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am chis day.setting out upon my may be summoned to attend to journey thither, of which I desire give their evidence before the you
will inform their Lordships.-- court. Others that occur to me, And likewise that you will ac that I may have occasion to call quaint them, I beg to be inform- for, I will transmit to you their ed whether the flag officers of the names in time, as I may judge fleet who were commanding at the their evidence material or necesNore, in the Downs, and at Ply- fary.--You will observe in the list mouth, at the time their Lord- of witnesses the names of the Hoships received the charge against nourable Captain Windsor and me, have all of them been chosen Lieutenant Bertie, late of his Maby their Lordships to be at Portf- jesty's ship the Fox.-Mr. Secremouth, in a situation to sit at my tary Stephens has acquainted me, trial.
in consequence of my application I am, Sir,
to the Lords Commissioners of the Four very humble servant, Admirally, that they have desired
A. KEPPEL. Lord Weymouth, one of his MaPh. Stephens, Ela
jesty's Principal Secretaries of State,
to take such measures as should Portfmouth, 4th Jan. 1779. procuring their appearance at my appear to him to be
trial. --'Though the evidence of I made an early application to those gentlemen may be material, the Lords Commissioners of the I have informed their Lordships, Admiralty, after being acquainted through Mr. Stephens, that should by Mr. Secretary Stephens, that they not arrive by the day fixed their Lord thips intended that a for the assembling the court marcourt martial fhould be held fortial, I do not delire it may
be put trying me on a charge of misconi- off on that account; however, I duet and neglect of duty on the shall be glad to know from you, 27th and 28th of July laft, exhi- Sir, the result of the meafures bited against me by Vice-admiral taken for their return to England, Sir Hugh Palliser, that the cap- and if they are likely to be here tains of the King's ships serving in by the 7th inftant.--I beg likethe fleet under my command on wise to be informed if there is any the 27th of July, might be fum- objection to the captains fitting as moned, and likewise other oíficers : members of the court martial to and fince having notice given me, be held for my trial, who have that the court martial is ordered been summoned as witnesses either to be assembled for my trial on by me or Sir Hugh Palliser. Thursday the seventh inftant, and
I am, Sir, that you are to act in your
office as Judge Advocate at the faid
Your very humble servant, trial; I therefore think it proper
A KEPPEID to acquaint you, that I defire the George Jackson, Esq. witnesses whose names are inserted Judge Advocates in the lif that accompanies this,
PH. STEPHEN3, Esq; in answer to Extract of a letter from Sir Hugh mine of the 2d.
Palliser to Admiral Keppel, dated Admiralty-office, 41h Jan. 1779.
Pallmall, 3d Nov. 1778.
“ I think myself much intitled I have communicated to my
to have my conduct on the day Lords Commissioners of the Admi.
we engaged the French fleet salty your letter of the ad instant,
“ justified by you, Sir, as comacquainting them, that you have
“ mander in chief, from those given your word of honour to the
“ foul afperfions, that I confess I Provoit Marshal to be at Portf
“ have been expecting your offer mouth on the 7th instant, at the
to do it; I have waited for court martial to be held for your
your coming to town to ask trial ; you was about to set out for
being now informed of that place, and defiring to be in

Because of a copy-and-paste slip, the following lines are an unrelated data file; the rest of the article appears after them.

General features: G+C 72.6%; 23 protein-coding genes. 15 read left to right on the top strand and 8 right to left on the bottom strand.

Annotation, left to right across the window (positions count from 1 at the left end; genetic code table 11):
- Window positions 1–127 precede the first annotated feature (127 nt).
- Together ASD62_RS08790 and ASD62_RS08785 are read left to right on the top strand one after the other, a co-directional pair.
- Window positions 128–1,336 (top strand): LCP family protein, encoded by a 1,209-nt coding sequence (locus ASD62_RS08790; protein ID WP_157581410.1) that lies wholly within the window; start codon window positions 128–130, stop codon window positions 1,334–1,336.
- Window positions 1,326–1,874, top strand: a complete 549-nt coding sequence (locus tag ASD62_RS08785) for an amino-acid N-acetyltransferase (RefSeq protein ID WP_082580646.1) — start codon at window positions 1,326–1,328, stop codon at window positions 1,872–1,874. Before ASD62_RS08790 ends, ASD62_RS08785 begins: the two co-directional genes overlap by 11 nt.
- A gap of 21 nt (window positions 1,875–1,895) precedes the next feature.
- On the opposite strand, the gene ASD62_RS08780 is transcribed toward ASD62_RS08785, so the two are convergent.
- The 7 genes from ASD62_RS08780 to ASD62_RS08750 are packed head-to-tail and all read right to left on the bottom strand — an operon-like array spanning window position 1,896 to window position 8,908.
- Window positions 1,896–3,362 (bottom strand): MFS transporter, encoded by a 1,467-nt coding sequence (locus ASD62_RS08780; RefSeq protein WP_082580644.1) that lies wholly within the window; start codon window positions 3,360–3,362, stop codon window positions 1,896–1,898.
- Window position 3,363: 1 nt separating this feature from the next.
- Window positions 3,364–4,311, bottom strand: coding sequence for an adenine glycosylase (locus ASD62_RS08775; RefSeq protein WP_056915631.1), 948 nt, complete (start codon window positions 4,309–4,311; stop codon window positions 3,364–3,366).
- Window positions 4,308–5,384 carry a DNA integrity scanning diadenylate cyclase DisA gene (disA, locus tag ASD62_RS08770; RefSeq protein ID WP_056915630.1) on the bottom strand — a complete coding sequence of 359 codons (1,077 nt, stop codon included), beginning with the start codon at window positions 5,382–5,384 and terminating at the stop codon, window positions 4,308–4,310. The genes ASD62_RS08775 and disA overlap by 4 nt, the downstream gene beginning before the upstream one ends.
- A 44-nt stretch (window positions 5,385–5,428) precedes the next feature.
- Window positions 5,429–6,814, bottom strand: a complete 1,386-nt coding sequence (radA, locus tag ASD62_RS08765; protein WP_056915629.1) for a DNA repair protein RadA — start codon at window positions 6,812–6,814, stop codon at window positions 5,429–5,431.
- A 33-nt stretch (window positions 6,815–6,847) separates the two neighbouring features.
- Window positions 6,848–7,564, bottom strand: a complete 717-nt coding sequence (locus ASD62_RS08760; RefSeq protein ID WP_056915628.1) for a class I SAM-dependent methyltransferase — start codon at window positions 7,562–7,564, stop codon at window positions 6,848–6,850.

your arrival, I lose no time formed, whether the fag officers
“ in defiring you will contradict who were commanding at the “ those scandalous reports that Nore, in the Downs, and at Ply
«have been propagated as aforemouth, at the same time their lord
“ mentioned, by publishing in your ships received the charge against
own name the inclosed paper, you, have all of them been chosen
" which I have the honour to inby their lord ships to be at Portf
« close herewith, or something to mouth in a situation to fit at your " that effect that may be more trial; and I am in return to ac
agreeable to you, and as may quaint you, that their lord ships
“ be agreed on, if you will perhave ordered the flag officers who
“ mit me the honour to wait on were commanding at the above
you to-morrow morning. thentioned places, at the time they
is I must beg the favour of your received the charge against you,
speedy answer, that my honour to repair immediately to Portr
" and reputation may not be farmouth, and hoist their fiags. I
" ther wounded by delays. have the honour to be, Sir,
“ I am very respectfully, Your most obedient,
Sir, humble servant,
" Your very obedient, PH. STEPHENS.
" humble servant, Hon. Admiral Keppel, Portsmouth.
" Hugh PALLISER." Extract of a letter from Sir Hugh To the Honourable
Palliser to Admiral Keppel, Admiral Keppel, &c.
“ Having seen a paragraph in “ These prizes coming in our " the Morning Intelligencer of
way are not unacceptable, but " the 5th of last month, highly “ I know you would rather meet “ reflecting on the conduct of " the French fleet.
“ vice-admiral Sir Hugh Palliser, " I am, with the greatest re on the 27th of July laft, when
gard and respect, dear " the feet under my command “ Sir, your molt obedient “ engaged the French fleet; and « humble servant,
" the vice-admiral having inform“ Hugh PALLISER." “ ed me, that reports to the same
" purpose have been propagated its trade, and maintaining the ho. " by some of the officers of the nour of the British Aag, expressed “ Victory; I think it necessary, in the fullest and highest sense of “ in justice to Sir Hugh Palliser, applause. “ to publish to the world, that No private voice can add to so “ his conduct on that day was in splendid an encomium :- permit “ every respect proper, and be- me, however, to congratulate you “ coming a good officer; and I on this distinguishing mark of ap“ further declare, that when I probation, which a grateful coun“ made the signal in the evening try confers on your zeal and merit “ for the ships to windward to in the service of the public. “ bear down into my wake, and I have the honour to be, “ afterwards for particular ships
Sir, " of Sir Hugh's division to do so;
Your moft obedient, “ he repeated those signals pro
humble servant, “perly, and that the calling his
THURLOW. « and vice - admiral Sir Robert Ormond-Areet, 16 Feb. “ Harland's division into my wake
1779. “ in the evening, was not for the To the Hon. Adm. Keppel. " purpose of renewing the battle " at that time, but to be in readi
Die Martis, 16 Februarii, 1779. “ ness for it in the morning; that, “ in obedience to the said fignals, Ordered, nemine Diffentiente, by $ such of the ships of Sir Hugh the Lords Spiritual and Temporal · Palliser's division as were in in Parliament assembled, That the “ condition for it, did immediate- thanks of this House be given to